• Undertake professional careers or postgraduate research in information security or other IT related fields, acquiring the required information needed to identify real world solutions to real world information security problems.

Communication

  • Graduates will have the ability to communicate both technical and non-technical material in a range of forms (written, electronic, graphic, oral) and to tailor the style and means of communication to different audiences.

Ethical Values

  • Graduates will exhibit an ability to appreciate the ethical considerations that inform judgments and decision making in academic and professional settings.


Overview of Learning Activities

A variety of planned student learning experiences will accommodate the learning outcomes envisaged for this course. This includes individual and group activities and laboratory-based learning experiences. 

 
A presentation format will provide an overview of the specified study area and direct you to foundational, analytical, and evidence-based readings about cryptography and its place in Information Security. Facilitated open discussions will draw on your capacity to solve problems, to think critically and analytically and reflect on your own relevant work and life experiences. 
Individual and group activities, such as in-semester assessments, will provide you with on-going feedback on your progress. In-semester assessments may take the form of homework assignments,  class tests and/or computer-based project work.  Presentation of project work may also form part of the assessment. The assessments will reinforce the material covered in lectures and in your personal study. Your capacity to solve problems and to think critically and analytically will also be addressed through problems presented in lectures and facilitated seminars. In-semester assessments will emphasize the role of ethics in the academic arena. You will be expected to understand the plagiarism policy enforced at RMIT.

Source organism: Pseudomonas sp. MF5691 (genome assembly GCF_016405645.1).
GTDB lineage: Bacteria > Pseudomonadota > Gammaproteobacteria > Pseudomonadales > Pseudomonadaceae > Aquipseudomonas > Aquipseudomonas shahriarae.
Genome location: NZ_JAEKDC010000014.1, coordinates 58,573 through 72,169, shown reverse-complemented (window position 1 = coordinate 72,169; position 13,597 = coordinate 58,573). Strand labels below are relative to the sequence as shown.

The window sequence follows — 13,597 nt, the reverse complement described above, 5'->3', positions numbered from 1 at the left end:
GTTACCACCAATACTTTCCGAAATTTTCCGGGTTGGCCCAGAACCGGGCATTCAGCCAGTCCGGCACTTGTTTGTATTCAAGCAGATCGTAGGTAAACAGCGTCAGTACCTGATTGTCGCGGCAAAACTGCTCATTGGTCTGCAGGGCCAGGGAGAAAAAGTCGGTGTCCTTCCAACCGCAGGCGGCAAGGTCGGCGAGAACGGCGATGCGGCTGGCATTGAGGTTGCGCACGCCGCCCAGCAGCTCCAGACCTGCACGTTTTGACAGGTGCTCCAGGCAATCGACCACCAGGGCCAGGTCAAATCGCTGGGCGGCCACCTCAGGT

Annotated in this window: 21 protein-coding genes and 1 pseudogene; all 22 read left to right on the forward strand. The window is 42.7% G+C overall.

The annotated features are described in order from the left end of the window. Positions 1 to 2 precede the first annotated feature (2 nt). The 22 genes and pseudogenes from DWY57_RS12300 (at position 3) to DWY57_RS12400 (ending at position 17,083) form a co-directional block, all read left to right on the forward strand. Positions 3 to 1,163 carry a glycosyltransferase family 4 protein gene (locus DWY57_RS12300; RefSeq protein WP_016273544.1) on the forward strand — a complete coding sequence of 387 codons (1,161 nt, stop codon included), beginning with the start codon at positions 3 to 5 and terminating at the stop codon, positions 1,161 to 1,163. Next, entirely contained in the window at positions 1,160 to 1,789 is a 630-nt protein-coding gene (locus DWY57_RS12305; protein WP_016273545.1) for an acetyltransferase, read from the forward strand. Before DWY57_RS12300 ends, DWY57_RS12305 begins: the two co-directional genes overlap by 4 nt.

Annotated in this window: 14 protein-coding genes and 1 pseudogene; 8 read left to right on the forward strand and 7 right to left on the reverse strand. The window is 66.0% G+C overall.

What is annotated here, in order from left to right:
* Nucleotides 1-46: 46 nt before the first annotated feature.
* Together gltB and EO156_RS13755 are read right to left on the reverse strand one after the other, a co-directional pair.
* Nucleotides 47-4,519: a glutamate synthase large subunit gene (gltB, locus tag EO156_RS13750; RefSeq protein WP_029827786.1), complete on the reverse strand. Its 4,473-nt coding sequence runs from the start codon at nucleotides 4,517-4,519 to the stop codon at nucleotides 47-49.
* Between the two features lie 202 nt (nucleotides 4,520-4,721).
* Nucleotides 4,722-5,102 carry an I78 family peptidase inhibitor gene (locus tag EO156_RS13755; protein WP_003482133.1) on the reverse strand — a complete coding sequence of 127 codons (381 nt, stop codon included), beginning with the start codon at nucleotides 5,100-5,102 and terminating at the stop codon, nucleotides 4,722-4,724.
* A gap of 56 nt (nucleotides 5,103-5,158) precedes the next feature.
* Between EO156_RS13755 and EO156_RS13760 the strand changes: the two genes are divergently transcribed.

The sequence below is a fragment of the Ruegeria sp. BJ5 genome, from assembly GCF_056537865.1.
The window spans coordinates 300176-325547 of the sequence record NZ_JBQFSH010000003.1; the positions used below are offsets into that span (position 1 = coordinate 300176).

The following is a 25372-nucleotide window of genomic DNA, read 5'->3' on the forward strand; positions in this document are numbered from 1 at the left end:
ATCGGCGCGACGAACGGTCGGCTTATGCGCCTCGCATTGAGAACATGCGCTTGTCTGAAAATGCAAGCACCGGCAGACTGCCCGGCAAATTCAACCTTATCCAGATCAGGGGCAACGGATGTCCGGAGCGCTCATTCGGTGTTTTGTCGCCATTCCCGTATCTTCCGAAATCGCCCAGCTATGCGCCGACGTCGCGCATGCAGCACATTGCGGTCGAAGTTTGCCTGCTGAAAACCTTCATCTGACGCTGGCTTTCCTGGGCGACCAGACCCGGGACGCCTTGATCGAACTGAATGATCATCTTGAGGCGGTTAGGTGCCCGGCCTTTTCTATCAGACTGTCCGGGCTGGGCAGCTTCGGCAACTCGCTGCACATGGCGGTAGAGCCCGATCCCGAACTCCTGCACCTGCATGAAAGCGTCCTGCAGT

The assessment tasks will test your comprehension of the subject material and your ability to apply this understanding to real world problems. 


Overview of Learning Resources

You will be expected to expand on the subject matter provided as lecture notes. This will take the form of accessing various external and internal resources, such as the library and the Internet. References to books, including text and reference books will be provided in class. 

The Internet will be the most important source for academic, technical and white papers and you will be required to use this as a learning resource on a regular basis. In addition your classmates and tutor/lecturer are also important learning resources as will be demonstrated in facilitated discussions. 

Canvas: This course is supported online using Canvas, which gives access to important announcements, a discussion forum, staff contact details, the teaching schedule, assessment timelines. You are advised to read your student e-mail daily for important announcements. You should also visit the course Canvas site at least once a day where you will find important announcements regarding the course and all key documents. 


Overview of Assessment

☒This course has no hurdle requirements.

Assessment Tasks

Weekly quizzes  

Weighting: 10% 

This assessment task supports CLOs 1-2 & 6-7 
 
 

In-class discipline based practical assessments 

Weighting: 50% 

This assessment task supports CLOs 1-5 
 

Discipline based practical assignments 

Weighting: 40% 

This assessment task supports CLOs 1-7